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‘The Perfect Candidate’ Movie Review


It must have been exactly what conservative Saudis feared would happen: Let a woman like Haifaa Al-Mansour direct a movie (and the first movie ever shot in Saudi Arabia at that), and a few years later she’ll be back directing another. Only this time, there’ll be actual cinemas in the Kingdom that can show it. Let a 10-year-old girl like Wadjda, the eponymous heroine of Al-Mansour’s delightful 2012 debut, covet a bicycle, and next thing you know, women will be driving. In cars. Progress happens slowly, in little ticks and tocks of change. And if Al-Mansour’s gently galvanizing fourth film The Perfect Candidate, knows that a little too well to deliver a truly full-throated, (wo)man-the-ramparts rallying cry, it’s still going to piss off all the right people — for which, a million times, brava.

Given women an inch, they’ll take a mile, and then they’ll pave it. The Perfect Candidate opens with Dr Maryam Alsafan (an appealing Mila Al Zahrani) driving her car — something Saudi women have only been allowed to do since 2018 — up to the flooded, broken driveway of the local clinic where she works. The impassable approach to the clinic’s entrance, which traps ambulance wheels in sinking mud, and treks filth into the corridors in the treads of gurneys, is the subject of Maryam’s tenacious focus. In between treating her patients, some of whom need cajoling or tricking before they’ll even let a female doctor touch them, she is on the phone to local politicians trying to get them to fix the road. They brush her off.

At home, things are no more dynamic. Maryam, her professional photographer sister Selma (Dhay) and younger sister Sara (Nora Al Awad) live with their father Abdulaziz (Khalid Abdulraheem). He is an oud player and wedding musician who dreams of gaining respect as a real artist, and who is a little distracted from his fatherly duties by grief over the recent loss of his singer wife. His daughters, too, are mourning their unconventional mother; the slightly bohemian edge to Maryam’s parentage, and the sense that the family has been on the fringe of respectability because of it, is an interesting note when parents in this sort of drama are usually shown to represent traditional, conservative, patriarchal values.

But then, Al-Mansour’s focus is unusual anyway: The Perfect Candidate is as much about how it feels to have professional and personal ambition in a society that would suppress those instincts under rigidly imposed codes of female behavior and propriety as it is an investigation of those codes. And it is Al-Mansour’s familiarity with this world — and this mindset — that allows her to avoid broad generalizations, and to give the details of these customs and traditions an offhand, lived-in feel. (One can only marvel at the ambition and determination she herself must have to get her Saudi films made.) The Perfect Candidate is fresh and hopeful not just because of the series of rather schematic triumphs that its narrative describes, but because it is a specific portrait. In some ways, Maryam is representative of Saudi womanhood at large, but mostly, she’s just herself.

It is Maryam’s wish, for example, to fly to Dubai in hopes of landing a job interview for a Riyadh hospital position that sets the plot in motion. Needing a renewal of her male guardian’s travel permit and knowing her father is away touring with his band, she goes to visit a cousin in local government who might be able to help — at which point she discovers that it’s only through registering as a candidate in the municipal election that she will get to see him at all.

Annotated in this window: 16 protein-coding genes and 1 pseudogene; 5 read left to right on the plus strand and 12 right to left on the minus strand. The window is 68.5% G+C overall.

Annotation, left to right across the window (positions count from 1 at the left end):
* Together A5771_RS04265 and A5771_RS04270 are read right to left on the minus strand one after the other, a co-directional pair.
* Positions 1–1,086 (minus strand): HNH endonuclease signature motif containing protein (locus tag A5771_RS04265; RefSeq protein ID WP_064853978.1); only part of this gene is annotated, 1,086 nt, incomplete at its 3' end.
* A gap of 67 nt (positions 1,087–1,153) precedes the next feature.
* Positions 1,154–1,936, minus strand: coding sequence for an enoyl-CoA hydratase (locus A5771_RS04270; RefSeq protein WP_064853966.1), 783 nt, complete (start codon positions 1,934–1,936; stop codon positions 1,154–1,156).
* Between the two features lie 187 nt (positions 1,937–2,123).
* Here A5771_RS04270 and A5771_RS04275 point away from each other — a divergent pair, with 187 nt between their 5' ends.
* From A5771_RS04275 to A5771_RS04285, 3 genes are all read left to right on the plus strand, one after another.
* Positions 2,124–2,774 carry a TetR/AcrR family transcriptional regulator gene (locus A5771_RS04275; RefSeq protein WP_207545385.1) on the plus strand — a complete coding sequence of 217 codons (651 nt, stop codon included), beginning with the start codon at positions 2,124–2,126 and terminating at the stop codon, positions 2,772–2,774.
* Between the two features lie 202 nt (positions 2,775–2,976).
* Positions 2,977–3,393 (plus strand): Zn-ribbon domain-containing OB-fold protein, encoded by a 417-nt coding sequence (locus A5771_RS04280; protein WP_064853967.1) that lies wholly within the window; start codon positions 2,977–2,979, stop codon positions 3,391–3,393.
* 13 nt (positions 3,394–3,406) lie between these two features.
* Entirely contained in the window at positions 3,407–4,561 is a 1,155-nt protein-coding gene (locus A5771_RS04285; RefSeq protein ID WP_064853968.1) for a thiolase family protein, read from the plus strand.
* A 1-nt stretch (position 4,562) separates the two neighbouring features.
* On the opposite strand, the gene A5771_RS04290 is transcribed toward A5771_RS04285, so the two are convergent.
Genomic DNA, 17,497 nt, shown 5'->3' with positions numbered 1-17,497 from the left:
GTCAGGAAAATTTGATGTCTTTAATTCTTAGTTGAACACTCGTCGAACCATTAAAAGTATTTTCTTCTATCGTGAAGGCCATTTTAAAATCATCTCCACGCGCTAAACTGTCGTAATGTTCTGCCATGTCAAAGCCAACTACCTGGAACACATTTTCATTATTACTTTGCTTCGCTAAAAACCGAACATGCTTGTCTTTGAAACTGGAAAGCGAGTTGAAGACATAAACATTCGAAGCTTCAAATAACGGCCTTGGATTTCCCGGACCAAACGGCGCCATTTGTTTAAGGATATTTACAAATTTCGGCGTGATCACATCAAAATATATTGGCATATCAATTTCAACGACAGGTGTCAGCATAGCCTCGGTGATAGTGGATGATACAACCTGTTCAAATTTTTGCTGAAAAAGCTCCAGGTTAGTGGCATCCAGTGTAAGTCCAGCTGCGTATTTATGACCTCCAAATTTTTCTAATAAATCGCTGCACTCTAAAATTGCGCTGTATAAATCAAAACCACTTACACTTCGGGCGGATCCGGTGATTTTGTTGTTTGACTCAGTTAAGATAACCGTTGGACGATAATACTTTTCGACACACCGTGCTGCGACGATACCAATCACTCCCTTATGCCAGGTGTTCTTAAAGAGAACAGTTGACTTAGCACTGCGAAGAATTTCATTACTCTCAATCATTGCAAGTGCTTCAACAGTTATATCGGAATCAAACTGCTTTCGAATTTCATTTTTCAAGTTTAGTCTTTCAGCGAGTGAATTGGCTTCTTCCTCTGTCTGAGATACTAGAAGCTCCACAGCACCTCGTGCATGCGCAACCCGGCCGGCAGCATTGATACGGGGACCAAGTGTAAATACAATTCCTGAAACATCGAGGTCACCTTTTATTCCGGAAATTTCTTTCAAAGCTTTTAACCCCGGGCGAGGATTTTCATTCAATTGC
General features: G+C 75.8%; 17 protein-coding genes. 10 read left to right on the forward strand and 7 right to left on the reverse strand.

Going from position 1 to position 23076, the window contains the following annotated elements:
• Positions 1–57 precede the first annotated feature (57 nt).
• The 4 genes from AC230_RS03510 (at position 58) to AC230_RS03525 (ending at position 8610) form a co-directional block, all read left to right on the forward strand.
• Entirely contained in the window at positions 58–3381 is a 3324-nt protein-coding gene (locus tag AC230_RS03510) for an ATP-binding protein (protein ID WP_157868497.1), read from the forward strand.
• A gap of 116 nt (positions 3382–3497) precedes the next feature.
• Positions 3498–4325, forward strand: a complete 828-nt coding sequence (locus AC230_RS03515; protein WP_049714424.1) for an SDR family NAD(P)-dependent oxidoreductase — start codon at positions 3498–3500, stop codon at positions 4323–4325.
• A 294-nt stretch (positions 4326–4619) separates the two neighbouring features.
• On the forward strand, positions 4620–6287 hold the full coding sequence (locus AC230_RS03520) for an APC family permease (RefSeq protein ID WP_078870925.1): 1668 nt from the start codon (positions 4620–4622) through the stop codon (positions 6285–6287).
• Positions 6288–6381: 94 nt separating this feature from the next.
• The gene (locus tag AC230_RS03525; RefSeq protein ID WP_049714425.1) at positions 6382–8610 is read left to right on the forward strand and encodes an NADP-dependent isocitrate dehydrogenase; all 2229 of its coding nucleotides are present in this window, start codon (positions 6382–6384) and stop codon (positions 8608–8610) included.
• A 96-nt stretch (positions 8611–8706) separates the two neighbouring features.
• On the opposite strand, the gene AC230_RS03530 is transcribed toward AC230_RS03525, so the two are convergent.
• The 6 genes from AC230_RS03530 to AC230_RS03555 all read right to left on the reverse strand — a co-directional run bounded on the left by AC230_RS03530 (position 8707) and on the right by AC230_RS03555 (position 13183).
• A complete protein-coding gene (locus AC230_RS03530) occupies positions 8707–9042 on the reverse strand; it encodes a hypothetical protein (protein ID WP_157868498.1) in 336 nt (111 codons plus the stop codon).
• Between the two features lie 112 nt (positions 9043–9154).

The Dubai trip falls through; the clinic’s access road remains nightmarishly unusable; and Maryam already has the paperwork filed. Her running for office, despite the dismay of her sisters, becomes a no-brainer. But it’s Maryam’s inner journey, from self-declared, single-issue nuisance candidate — she just wants her road fixed — to competent, resourceful political operator who wants to prove it can be done, that is the most compelling, and strangely moving aspect of Al-Mansour’s film.

Despite the obstacles and humiliations Maryam faces, there is an ease and a fluidity to Al-Mansour’s storytelling that keeps the film in an approachable, oddly cheerful register. There are pointed elements: After an abaya fashion show, thrown as a fundraiser for Maryam’s candidacy, the glamorously dressed, chattering attendees line up to thank her, while providing excuse after excuse for why they will not, or cannot vote for her. And there’s a neat twist in that it’s Sara, the youngest sister — whom we might expect to be the most rebellious — who is actually the most conservative and scandal-averse of the three young women.

Mostly, though, Al-Mansour’s screenplay hits the beats of the underdog story with rhythmic accuracy, and her clean-lined, straightforward filmmaking style, as well as the steady underplaying of her actresses, is useful in selling the more soapy turns. Indeed, there’s something refreshing about Al Mansour’s occasional embrace of melodrama. That the form, usually the domain of immaculately coiffed white ladies drawn in anguished close-ups, is here being applied to a young Muslim Saudi — sometimes in a niqab, sometimes in a hijab — is a simple little coup for the relatable representation of an often cinematically invisible population. The Perfect Candidate doesn’t burn the veil, but it does lift it briefly, allowing us a glimpse of Saudi womanhood that is idiosyncratic and individual — in short, as we very rarely see it.





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